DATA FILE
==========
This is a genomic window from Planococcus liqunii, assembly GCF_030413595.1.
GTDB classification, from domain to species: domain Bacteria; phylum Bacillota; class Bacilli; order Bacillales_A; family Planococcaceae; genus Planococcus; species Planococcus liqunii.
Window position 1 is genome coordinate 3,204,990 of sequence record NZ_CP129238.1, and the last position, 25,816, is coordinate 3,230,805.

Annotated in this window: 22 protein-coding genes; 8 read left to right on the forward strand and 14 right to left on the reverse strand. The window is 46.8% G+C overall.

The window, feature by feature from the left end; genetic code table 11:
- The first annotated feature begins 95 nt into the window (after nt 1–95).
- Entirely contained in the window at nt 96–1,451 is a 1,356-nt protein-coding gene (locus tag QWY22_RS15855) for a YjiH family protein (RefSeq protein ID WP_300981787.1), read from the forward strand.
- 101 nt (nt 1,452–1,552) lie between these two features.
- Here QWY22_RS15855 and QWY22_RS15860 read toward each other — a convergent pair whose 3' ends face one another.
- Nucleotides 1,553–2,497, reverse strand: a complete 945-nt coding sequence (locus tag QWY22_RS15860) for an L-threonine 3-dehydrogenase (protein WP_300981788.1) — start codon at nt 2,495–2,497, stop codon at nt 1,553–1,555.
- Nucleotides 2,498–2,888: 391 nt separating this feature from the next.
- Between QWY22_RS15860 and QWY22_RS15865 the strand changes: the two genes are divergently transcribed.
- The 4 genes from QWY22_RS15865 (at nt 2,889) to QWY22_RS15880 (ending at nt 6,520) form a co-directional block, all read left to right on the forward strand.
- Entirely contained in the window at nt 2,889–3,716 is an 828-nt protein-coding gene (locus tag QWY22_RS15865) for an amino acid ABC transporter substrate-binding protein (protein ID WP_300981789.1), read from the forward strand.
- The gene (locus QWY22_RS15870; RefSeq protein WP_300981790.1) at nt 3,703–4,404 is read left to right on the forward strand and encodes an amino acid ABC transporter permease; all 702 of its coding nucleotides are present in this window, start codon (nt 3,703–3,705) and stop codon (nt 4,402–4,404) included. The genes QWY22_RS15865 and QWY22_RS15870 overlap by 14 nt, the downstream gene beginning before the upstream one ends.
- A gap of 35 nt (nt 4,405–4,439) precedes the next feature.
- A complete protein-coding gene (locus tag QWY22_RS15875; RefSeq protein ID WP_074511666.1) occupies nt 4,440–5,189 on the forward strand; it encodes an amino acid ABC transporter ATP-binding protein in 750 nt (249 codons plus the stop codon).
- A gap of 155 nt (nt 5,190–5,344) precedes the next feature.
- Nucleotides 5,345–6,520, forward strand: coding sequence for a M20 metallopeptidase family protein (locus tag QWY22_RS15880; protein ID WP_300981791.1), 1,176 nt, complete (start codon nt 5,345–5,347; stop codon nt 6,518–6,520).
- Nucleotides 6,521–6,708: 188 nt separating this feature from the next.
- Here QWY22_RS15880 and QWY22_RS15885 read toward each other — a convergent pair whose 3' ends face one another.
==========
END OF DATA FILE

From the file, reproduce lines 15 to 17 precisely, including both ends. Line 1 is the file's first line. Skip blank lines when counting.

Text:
- The gene (locus QWY22_RS15870; RefSeq protein WP_300981790.1) at nt 3,703–4,404 is read left to right on the forward strand and encodes an amino acid ABC transporter permease; all 702 of its coding nucleotides are present in this window, start codon (nt 3,703–3,705) and stop codon (nt 4,402–4,404) included. The genes QWY22_RS15865 and QWY22_RS15870 overlap by 14 nt, the downstream gene beginning before the upstream one ends.
- A gap of 35 nt (nt 4,405–4,439) precedes the next feature.
- A complete protein-coding gene (locus tag QWY22_RS15875; RefSeq protein ID WP_074511666.1) occupies nt 4,440–5,189 on the forward strand; it encodes an amino acid ABC transporter ATP-binding protein in 750 nt (249 codons plus the stop codon).